The Momus questionnaire — Michelle Tea

Michelle Tea’s Black Wave (And Other Stories) is a raw, bleakly comic examination of cultural and generational shifts. Blending fiction and memoir, the novel portrays the end of the world through the eyes of a queer grrrl memoirist, who attempts to come to terms with the impending apocalypse whilst also trying to put heroin addiction and a series of chaotic relationships behind her.

Her previous work includes the memoir How to Grow Up (2015), and the novel Valencia (2000), which has been adapted for a film.

The Momus Questionnaire was created by musician Nick Currie, and is designed to identify the aspects of the subject’s personality which give them a positive self-image, or ‘subcultural capital’.

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Have you rebelled against someone else’s dreary expectations of your life, and become something more unexpected?

I have! I mean, that is pretty much my story. I am supposed to be living in a dumpy New England town with a bunch of kids and a deadbeat husband, working a sad, low-paying, soul-killing job. Inexplicably, I am in California, a state that is poised to secede from this hellhole of a country, and I am actually a writer, and I am gay to boot, and my ‘wife’ looks like an extra from the film The Outsiders, and we have a charming two-year old son who enjoys modern dance. The odds of me happening were great enough that this actually constitutes a miracle.

What in your life can you point to and say, like Frankie, ‘I Did It My Way’?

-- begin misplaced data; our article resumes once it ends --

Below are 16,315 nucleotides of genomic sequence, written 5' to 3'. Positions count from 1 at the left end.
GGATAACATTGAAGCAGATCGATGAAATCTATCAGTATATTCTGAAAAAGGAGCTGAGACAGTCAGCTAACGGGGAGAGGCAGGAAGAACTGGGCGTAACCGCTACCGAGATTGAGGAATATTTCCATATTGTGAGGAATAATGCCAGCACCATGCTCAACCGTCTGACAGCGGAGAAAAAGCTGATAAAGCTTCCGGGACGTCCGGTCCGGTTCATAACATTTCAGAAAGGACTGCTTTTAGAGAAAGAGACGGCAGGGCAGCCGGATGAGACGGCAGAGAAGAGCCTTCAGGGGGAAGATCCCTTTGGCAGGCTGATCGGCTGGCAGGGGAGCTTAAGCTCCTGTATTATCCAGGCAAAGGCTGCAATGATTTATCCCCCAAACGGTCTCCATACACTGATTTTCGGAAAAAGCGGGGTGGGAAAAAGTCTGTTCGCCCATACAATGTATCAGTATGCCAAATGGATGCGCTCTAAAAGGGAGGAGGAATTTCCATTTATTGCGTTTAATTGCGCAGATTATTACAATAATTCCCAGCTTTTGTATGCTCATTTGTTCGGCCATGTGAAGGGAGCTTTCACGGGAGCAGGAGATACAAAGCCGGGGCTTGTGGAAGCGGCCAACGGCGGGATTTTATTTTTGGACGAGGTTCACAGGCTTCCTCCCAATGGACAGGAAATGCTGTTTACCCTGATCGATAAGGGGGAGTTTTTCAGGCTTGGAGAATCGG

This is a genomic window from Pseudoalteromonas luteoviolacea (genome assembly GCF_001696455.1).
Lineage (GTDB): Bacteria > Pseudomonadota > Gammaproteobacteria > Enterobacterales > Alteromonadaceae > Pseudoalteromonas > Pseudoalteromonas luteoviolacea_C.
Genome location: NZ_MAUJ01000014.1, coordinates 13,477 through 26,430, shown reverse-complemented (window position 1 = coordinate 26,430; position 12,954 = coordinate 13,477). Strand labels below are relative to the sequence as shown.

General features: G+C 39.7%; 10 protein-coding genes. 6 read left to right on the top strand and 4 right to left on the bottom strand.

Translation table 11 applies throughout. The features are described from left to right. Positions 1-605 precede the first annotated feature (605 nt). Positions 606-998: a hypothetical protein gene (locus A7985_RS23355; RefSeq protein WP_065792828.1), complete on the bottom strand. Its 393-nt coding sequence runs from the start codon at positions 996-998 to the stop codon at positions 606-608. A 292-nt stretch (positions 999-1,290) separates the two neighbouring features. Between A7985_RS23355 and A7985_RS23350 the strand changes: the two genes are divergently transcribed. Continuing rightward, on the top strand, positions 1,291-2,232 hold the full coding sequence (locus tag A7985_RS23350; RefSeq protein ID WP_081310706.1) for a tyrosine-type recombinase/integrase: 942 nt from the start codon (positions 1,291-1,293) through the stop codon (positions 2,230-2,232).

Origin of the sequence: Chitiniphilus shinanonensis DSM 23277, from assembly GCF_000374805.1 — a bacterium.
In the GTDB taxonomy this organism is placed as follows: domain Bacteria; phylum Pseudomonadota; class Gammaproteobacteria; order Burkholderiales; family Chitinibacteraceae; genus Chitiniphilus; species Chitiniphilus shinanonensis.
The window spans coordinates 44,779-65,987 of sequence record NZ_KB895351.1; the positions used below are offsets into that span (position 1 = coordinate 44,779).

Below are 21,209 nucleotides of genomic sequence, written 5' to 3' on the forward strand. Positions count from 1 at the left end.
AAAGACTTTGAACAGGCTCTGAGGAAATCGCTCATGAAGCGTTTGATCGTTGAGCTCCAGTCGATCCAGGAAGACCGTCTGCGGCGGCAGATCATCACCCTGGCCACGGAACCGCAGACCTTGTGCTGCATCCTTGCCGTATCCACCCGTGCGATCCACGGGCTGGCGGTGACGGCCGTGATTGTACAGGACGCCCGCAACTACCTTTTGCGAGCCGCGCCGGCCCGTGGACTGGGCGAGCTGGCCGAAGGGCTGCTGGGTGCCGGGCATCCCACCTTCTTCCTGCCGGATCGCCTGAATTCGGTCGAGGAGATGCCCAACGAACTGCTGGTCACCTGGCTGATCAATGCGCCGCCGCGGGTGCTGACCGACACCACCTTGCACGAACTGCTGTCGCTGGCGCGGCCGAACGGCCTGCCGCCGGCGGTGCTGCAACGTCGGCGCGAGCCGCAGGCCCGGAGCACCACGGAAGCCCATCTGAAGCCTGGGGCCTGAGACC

The publisher originally slated to publish Black Wave wanted me to totally kill the first half that takes place in San Francisco, and work the remaining Los Angeles segment into a traditional sci-fi novel, sans anything meta. My first instinct to agree with her, partly because I am always waiting to hear whatever I did is awful, and also I respected her and the press a lot, and wanted to be able to ‘take criticism.’ But when I sat down to make the changes, i.e. murder my book, it broke my heart. I decided I’d rather publish it myself at the copy shop than change it. Thankfully, Jennifer Baumgardner at Feminist Press really understood the book and I didn’t have to do that! And now & Other Stories has out it out in the UK and I am just so happy I stuck with my weird vision.

What creative achievements are you most proud of?

Sometimes I am just so proud that I wake up in the morning and I’m not hungover and my rent is paid and I am living this dreamy life. But as for a specific creative achievement, I’m really proud of making my book Valencia into a film. I wrangled 21 independent filmmakers and they each did me the enormous favour of shooting a chapter of the book as a short film. With the help of my co-producer (and filmmaker) Clement Goldberg we stitched all these shorts into a feature-length film that is truly genre-breaking, intelligent, wild, hilarious, dirty, arty and queer. You can check it out here.

If there was one event in your life which really shaped you, made you the person you are today, what would it be?